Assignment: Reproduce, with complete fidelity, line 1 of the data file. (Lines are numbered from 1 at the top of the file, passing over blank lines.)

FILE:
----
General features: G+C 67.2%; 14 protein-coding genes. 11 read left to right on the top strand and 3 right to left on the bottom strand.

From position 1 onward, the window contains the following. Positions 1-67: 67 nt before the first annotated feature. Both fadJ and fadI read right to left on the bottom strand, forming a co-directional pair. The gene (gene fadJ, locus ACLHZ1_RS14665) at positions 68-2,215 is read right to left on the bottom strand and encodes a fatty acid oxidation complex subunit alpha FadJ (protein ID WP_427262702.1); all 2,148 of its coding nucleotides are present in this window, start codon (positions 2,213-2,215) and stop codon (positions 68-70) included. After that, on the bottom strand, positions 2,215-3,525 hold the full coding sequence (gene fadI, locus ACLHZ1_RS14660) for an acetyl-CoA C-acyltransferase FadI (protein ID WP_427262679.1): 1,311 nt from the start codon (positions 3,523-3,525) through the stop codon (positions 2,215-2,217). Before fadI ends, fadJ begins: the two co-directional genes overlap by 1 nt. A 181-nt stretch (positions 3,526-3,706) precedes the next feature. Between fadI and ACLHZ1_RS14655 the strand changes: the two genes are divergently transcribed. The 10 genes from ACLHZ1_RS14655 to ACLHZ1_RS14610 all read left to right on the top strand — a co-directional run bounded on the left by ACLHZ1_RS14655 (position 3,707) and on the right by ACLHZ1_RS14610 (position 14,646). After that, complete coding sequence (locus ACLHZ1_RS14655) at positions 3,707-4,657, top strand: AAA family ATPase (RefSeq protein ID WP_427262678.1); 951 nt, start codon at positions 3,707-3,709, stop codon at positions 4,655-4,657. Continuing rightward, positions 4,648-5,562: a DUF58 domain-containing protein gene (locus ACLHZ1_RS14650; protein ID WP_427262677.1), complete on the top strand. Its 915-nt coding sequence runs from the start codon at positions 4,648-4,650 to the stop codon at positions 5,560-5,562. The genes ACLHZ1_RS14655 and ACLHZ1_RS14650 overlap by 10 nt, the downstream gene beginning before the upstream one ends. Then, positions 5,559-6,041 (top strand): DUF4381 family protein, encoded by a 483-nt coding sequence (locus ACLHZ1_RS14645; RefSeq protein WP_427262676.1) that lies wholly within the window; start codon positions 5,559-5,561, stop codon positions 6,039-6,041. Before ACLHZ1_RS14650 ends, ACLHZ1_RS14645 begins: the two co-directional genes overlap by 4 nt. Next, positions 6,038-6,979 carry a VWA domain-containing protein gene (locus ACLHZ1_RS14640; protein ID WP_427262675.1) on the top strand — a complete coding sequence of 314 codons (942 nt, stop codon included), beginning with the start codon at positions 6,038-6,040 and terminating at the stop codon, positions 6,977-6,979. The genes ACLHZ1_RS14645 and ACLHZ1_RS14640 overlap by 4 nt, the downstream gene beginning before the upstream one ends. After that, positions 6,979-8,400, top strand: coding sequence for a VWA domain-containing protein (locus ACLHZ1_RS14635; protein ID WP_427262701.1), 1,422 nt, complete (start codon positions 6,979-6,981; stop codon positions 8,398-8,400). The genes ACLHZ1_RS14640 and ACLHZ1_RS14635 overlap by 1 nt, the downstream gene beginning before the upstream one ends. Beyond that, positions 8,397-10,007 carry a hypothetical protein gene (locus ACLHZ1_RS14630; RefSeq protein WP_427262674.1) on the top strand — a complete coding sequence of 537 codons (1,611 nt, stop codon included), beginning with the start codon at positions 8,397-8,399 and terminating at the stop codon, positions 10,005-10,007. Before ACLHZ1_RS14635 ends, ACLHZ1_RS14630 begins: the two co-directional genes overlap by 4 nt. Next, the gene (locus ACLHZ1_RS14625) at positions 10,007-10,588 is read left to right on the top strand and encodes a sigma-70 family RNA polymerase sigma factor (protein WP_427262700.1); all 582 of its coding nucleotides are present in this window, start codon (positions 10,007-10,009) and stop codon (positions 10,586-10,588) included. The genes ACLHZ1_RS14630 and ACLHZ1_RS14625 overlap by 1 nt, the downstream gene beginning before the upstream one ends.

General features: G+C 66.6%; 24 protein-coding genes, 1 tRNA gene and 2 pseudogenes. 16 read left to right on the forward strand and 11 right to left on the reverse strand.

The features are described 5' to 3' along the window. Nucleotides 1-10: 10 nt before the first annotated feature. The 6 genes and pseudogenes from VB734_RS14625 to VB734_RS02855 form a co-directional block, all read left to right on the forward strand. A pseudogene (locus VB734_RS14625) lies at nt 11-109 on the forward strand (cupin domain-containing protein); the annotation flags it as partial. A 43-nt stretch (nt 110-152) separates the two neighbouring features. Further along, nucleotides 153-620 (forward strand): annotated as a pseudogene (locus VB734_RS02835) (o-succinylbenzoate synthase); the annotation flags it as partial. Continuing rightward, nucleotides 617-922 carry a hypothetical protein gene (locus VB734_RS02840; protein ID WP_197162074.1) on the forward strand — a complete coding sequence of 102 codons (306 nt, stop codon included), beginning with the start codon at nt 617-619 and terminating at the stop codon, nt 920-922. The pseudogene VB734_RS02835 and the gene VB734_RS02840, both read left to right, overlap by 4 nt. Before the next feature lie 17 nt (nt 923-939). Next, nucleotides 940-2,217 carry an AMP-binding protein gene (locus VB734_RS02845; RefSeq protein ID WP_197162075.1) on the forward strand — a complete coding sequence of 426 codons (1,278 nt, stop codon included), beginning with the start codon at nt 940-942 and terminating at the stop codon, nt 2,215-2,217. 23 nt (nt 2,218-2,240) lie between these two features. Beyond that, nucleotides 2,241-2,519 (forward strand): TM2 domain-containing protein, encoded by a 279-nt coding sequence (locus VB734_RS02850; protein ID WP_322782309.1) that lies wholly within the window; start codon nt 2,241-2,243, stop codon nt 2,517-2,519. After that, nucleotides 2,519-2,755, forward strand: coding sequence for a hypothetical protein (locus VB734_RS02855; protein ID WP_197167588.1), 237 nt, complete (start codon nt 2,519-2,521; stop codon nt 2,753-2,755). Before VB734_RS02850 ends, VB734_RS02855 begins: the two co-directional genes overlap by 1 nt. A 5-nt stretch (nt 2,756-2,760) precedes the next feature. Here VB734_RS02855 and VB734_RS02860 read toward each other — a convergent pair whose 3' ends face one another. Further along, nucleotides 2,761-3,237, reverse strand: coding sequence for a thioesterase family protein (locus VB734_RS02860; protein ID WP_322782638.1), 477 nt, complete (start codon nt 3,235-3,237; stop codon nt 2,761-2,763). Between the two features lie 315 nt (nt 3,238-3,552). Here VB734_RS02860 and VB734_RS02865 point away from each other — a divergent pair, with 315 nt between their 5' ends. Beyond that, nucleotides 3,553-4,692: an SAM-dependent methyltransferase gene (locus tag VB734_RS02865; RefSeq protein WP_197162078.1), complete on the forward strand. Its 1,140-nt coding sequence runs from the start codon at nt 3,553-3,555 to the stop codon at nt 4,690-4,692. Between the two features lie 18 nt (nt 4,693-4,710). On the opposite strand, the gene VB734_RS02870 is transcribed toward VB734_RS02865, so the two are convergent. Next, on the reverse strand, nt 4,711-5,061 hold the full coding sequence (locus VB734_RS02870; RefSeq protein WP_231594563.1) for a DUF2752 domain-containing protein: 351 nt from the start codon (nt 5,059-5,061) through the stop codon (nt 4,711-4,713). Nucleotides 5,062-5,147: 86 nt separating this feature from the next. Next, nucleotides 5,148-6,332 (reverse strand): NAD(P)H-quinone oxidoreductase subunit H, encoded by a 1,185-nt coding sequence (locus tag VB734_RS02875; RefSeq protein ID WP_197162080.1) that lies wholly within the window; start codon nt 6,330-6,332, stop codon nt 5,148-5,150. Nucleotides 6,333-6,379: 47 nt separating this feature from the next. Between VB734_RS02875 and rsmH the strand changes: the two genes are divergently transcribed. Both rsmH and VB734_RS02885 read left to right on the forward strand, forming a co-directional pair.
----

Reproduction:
General features: G+C 67.2%; 14 protein-coding genes. 11 read left to right on the top strand and 3 right to left on the bottom strand.